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2018 Circle of Excellence: Architect Charles Cunniffe

Principal & founder, Charles Cunniffe Architects, Aspen

Elk Peak Ranch, Aspen [Photo by David O. Marlow]

This year’s Circle of Excellence recipients continue to elevate our landscape and enhance their legacies. Here, learn about winning architect Charles Cunniffe.

The firstborn of a New England builder’s eight children, Charles Cunniffe grew up in rural Westford, Massachusetts, surrounded by “wonderful barns, residences, classic churches,
fire stations and town halls.” He also spent a lot of time with his dad—the earliest training of the architect’s keen eye. “I couldn’t play with toys that were out of scale with each other,” he says.

He eventually attended the Rhode Island School of Design, where he majored in architecture; minored in sculpture; played drums in several bands; and hung out with soon-to-be-famous classmates, including fashion designer Nicole Miller and future Talking Heads band members David Byrne, Tina Weymouth and Chris Frantz. “That art college environment was the highest influence to me, because architecture is infused with the visual arts.”

Portrait by Jennifer Olson

While Cunniffe was working for a Boston-based architectural engineering firm, classmate/architect Tom Wells invited him out to Aspen to collaborate on the renovation of the historic Hotel Jerome. “I drove out for a six-month gig, and I never looked back,” says Cunniffe.

Other projects followed, “but there weren’t a lot of firms that had enough work to hire a young architect. So I ended up having to figure it out myself.” And that he did. In 1981 Charles Cunniffe Architects was born. Local residential commissions early in that decade, from celebrity clients such as Goldie Hawn and George Hamilton, put him on the map for good. Cunniffe’s current staff of 20 now enjoys what Outside magazine last year declared one of the “Best Places to Work” for the fourth year running.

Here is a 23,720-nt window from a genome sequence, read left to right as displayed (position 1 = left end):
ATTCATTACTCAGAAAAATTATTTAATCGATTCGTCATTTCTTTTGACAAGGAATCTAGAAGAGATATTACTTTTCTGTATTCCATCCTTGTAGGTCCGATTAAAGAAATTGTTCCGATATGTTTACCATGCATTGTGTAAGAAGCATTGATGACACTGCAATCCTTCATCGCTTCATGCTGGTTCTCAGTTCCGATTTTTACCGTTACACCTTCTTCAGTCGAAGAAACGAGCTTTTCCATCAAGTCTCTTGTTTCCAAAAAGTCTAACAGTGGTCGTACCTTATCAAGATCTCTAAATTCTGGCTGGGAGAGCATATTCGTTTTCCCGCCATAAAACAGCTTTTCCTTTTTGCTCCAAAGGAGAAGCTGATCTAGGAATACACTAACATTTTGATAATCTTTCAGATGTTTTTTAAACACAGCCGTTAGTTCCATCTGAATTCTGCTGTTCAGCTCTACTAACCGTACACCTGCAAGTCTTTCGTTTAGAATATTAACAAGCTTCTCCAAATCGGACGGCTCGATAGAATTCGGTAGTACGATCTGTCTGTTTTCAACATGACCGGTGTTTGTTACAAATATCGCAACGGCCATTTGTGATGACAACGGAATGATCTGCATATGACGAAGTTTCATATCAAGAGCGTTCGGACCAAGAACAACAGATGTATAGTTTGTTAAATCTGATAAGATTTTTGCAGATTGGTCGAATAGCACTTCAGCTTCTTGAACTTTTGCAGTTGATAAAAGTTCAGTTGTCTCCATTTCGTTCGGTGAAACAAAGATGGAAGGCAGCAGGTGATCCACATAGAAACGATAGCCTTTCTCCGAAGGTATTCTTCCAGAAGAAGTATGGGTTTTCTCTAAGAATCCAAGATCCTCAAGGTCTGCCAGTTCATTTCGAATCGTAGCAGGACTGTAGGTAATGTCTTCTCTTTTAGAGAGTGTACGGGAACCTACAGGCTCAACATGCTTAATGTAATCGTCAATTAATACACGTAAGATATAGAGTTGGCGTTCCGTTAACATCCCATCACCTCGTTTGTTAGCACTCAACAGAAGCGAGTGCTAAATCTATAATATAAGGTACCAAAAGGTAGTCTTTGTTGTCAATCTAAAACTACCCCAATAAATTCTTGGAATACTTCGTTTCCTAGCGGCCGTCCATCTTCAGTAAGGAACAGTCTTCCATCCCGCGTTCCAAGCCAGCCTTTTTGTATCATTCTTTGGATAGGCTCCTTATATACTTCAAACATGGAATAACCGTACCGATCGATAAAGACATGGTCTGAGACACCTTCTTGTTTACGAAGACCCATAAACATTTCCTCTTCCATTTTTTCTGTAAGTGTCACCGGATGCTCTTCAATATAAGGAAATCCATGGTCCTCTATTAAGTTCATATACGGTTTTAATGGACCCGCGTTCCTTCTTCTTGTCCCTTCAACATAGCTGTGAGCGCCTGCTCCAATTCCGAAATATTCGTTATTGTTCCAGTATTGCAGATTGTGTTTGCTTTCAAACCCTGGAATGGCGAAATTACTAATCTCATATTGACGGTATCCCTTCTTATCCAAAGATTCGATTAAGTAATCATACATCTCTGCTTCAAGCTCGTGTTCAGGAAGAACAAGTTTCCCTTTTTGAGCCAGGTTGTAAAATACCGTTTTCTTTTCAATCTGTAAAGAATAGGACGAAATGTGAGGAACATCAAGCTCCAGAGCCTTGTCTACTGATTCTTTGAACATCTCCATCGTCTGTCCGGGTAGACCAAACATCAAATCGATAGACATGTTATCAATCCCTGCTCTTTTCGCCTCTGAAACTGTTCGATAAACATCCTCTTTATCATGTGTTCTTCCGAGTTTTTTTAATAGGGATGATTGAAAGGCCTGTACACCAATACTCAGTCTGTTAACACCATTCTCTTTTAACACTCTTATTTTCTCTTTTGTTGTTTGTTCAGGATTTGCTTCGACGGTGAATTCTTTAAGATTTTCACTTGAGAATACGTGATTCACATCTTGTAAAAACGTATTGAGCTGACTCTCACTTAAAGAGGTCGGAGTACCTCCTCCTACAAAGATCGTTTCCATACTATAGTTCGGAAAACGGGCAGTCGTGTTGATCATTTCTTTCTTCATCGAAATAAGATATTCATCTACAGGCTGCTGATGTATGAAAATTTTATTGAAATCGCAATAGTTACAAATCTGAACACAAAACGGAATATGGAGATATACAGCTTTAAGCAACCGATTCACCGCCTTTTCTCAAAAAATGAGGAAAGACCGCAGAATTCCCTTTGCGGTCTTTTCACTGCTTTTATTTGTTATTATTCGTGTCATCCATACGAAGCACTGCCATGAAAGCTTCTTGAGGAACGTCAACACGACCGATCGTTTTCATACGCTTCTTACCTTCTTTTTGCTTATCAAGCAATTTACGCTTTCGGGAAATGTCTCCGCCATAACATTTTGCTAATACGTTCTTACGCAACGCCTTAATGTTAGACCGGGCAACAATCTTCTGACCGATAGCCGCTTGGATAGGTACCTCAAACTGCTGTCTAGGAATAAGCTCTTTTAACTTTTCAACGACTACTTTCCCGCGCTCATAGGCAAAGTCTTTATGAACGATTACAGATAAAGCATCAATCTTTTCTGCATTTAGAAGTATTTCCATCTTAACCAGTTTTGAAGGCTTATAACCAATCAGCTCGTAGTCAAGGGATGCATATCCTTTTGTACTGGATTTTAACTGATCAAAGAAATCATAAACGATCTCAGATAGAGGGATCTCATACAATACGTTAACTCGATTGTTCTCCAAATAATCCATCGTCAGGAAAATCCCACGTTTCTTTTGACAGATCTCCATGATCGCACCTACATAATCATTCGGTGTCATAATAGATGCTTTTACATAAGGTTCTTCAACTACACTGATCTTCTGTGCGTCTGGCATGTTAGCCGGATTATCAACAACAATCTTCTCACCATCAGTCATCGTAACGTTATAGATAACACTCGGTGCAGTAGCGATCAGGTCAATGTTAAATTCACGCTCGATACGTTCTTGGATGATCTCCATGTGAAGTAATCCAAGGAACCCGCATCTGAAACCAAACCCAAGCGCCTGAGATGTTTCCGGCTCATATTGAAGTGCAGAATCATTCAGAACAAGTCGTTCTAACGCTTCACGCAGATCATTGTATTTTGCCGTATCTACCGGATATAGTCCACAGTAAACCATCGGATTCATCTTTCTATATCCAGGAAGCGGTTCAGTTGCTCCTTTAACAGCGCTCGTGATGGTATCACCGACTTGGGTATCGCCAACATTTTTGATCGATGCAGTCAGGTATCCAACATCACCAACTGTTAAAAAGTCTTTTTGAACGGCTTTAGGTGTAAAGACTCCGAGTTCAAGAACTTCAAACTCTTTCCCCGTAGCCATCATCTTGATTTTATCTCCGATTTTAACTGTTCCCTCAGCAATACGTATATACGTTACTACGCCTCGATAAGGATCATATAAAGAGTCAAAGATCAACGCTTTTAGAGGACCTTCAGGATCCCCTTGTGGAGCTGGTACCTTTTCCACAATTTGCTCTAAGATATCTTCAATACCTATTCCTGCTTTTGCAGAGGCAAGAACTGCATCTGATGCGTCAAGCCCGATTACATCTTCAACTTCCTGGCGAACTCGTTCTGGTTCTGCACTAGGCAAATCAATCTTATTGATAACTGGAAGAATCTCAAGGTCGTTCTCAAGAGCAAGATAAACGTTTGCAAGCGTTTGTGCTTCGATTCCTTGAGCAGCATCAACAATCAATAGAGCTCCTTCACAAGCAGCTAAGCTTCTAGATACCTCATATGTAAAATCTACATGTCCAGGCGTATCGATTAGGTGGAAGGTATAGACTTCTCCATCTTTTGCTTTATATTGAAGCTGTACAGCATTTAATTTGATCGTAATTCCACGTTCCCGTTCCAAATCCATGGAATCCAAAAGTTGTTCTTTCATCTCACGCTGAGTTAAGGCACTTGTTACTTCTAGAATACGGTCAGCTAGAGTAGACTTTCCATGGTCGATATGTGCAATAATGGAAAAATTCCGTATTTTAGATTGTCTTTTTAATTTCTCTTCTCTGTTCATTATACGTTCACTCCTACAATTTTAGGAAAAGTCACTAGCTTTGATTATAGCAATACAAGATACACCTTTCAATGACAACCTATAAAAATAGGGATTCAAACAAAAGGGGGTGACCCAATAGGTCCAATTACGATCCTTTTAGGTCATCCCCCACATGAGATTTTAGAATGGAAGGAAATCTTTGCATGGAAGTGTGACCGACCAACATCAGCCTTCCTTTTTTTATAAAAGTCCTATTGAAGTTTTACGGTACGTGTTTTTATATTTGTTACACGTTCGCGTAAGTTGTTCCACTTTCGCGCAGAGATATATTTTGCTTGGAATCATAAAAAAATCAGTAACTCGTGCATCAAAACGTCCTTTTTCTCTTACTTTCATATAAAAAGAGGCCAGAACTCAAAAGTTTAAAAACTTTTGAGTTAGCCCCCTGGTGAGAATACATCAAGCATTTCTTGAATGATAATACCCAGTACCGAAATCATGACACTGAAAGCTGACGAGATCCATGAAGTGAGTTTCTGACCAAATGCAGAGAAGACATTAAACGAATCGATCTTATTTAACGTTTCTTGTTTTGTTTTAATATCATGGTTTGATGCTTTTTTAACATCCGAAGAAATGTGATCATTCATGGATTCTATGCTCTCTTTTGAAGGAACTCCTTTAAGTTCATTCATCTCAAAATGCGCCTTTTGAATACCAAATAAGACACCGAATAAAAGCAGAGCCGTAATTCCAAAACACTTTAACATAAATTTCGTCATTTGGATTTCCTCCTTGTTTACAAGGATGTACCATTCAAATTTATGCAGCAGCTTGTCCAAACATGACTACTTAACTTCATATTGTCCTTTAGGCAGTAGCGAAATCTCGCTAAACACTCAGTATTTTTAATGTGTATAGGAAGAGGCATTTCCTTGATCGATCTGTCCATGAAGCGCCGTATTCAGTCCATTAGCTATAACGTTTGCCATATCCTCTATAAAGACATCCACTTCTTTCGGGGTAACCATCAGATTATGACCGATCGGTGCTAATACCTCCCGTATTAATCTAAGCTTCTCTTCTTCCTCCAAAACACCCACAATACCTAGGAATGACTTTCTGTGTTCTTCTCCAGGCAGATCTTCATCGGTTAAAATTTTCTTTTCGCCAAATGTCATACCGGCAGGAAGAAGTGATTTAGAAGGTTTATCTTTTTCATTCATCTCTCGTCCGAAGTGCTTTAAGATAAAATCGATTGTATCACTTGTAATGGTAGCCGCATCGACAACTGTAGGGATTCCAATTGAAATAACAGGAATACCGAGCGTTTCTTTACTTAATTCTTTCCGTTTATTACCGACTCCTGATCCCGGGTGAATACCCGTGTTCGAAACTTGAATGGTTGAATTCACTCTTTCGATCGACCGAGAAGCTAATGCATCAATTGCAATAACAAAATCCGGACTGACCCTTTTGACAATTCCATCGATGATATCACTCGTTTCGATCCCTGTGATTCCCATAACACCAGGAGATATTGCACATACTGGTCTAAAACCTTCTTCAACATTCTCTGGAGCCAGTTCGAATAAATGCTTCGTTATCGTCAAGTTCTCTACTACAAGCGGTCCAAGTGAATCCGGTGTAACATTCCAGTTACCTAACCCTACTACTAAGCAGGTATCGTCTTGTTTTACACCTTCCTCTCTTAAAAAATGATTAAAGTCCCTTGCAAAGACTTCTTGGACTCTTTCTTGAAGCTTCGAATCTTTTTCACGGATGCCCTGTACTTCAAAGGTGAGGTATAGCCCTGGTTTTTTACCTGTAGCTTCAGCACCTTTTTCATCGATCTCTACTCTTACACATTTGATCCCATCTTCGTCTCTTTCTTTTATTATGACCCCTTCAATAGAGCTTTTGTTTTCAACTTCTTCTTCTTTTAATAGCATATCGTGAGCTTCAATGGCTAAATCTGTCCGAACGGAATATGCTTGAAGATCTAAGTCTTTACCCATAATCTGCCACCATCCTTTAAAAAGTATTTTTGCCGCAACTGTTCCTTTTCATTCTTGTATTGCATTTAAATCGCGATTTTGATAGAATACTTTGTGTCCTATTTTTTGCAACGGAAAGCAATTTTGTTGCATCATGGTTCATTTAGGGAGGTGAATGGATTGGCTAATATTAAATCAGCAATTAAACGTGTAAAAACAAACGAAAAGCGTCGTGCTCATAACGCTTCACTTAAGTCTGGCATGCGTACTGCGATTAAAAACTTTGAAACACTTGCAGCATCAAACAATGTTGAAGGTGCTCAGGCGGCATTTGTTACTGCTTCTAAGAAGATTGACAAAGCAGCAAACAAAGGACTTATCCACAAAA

Cunniffe approaches every assignment individually. “I don’t have one look or style,” he says. “We try to never repeat what we’ve done before, and to make every project unique in its circumstances, site specifics and client’s aspirations. And we strive to identify what those aspirations are, so we can fulfill them.”

Elk Peak Ranch, Aspen [Photo by David O. Marlow]

MODEL BEHAVIOR: “In my childhood, I made a lot of scale models out of basswood or balsa wood, paper and acetate of ships, airplanes and even famous buildings by Corbusier and Frank Lloyd Wright. I made a fantasy house for my parents. Later, early in my career, I got to be a model maker for the athletes village at the 1980 Winter Olympics in Lake Placid, New York.”

I like the idea of making a home you want to linger in, with connections to the outdoors and natural light that produce a sense of joy.” — Charles Cunniffe

MORE THAN MEETS THE EYE: “There are many things in architecture that you can do to affect people’s lives in a very good way. We can make our environments not only safer and more enjoyable but also more stimulating. I like the idea of making a home you want to linger in, with connections to the outdoors and natural light that produce a sense of joy. If you can make a home for someone that’s truly a retreat, truly restorative, then the next day they go out and do better things for the world.”

Private Residence, Aspen [Photo by David O. Marlow]

PASSPORT, PLEASE: "As of last year, I’d visited 147 countries, with nine more lined up for this year. A lot of my passion for design is influenced and informed by global travel. When you experience things in a new way, and from a new perspective, it seeps into your bones and influences your thinking in subliminal ways. Your spirit is touched by other cultures.”

NO PLACE LIKE HOME: “One of my favorite places to be is my own house, a retreat which I designed. It’s very private but almost all glass, totally connected to nature and looking out over Aspen to the distant mountains.”

PERSONAL PHILOSOPHY: “I think creativity, curiosity and collaboration all work together. Never stop playing. Never take yourself too seriously.”

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